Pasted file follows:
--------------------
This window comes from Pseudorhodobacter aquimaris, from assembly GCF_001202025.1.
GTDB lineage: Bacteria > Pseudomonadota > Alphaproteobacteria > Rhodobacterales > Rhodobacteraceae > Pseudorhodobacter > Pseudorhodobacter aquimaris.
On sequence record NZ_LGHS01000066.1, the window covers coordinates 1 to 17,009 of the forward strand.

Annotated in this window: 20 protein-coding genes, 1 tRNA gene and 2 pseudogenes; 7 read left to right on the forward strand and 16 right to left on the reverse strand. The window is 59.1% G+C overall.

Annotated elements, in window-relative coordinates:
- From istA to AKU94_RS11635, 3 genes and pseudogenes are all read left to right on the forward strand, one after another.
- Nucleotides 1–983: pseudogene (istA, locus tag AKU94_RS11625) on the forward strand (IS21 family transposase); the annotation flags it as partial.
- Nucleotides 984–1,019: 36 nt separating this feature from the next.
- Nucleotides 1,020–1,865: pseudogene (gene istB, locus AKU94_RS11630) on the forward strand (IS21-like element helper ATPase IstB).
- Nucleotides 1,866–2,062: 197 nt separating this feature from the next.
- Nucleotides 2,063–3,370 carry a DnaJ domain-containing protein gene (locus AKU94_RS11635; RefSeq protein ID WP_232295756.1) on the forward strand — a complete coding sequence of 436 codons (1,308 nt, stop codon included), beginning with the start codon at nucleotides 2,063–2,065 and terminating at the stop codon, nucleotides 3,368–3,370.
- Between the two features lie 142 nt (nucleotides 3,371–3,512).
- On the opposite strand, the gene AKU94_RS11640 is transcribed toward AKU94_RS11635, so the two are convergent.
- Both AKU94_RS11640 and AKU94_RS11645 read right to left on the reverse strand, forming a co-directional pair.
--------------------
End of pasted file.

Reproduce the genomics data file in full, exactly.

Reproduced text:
This window comes from Pseudorhodobacter aquimaris, from assembly GCF_001202025.1.
GTDB lineage: Bacteria > Pseudomonadota > Alphaproteobacteria > Rhodobacterales > Rhodobacteraceae > Pseudorhodobacter > Pseudorhodobacter aquimaris.
On sequence record NZ_LGHS01000066.1, the window covers coordinates 1 to 17,009 of the forward strand.

Annotated in this window: 20 protein-coding genes, 1 tRNA gene and 2 pseudogenes; 7 read left to right on the forward strand and 16 right to left on the reverse strand. The window is 59.1% G+C overall.

Annotated elements, in window-relative coordinates:
- From istA to AKU94_RS11635, 3 genes and pseudogenes are all read left to right on the forward strand, one after another.
- Nucleotides 1–983: pseudogene (istA, locus tag AKU94_RS11625) on the forward strand (IS21 family transposase); the annotation flags it as partial.
- Nucleotides 984–1,019: 36 nt separating this feature from the next.
- Nucleotides 1,020–1,865: pseudogene (gene istB, locus AKU94_RS11630) on the forward strand (IS21-like element helper ATPase IstB).
- Nucleotides 1,866–2,062: 197 nt separating this feature from the next.
- Nucleotides 2,063–3,370 carry a DnaJ domain-containing protein gene (locus AKU94_RS11635; RefSeq protein ID WP_232295756.1) on the forward strand — a complete coding sequence of 436 codons (1,308 nt, stop codon included), beginning with the start codon at nucleotides 2,063–2,065 and terminating at the stop codon, nucleotides 3,368–3,370.
- Between the two features lie 142 nt (nucleotides 3,371–3,512).
- On the opposite strand, the gene AKU94_RS11640 is transcribed toward AKU94_RS11635, so the two are convergent.
- Both AKU94_RS11640 and AKU94_RS11645 read right to left on the reverse strand, forming a co-directional pair.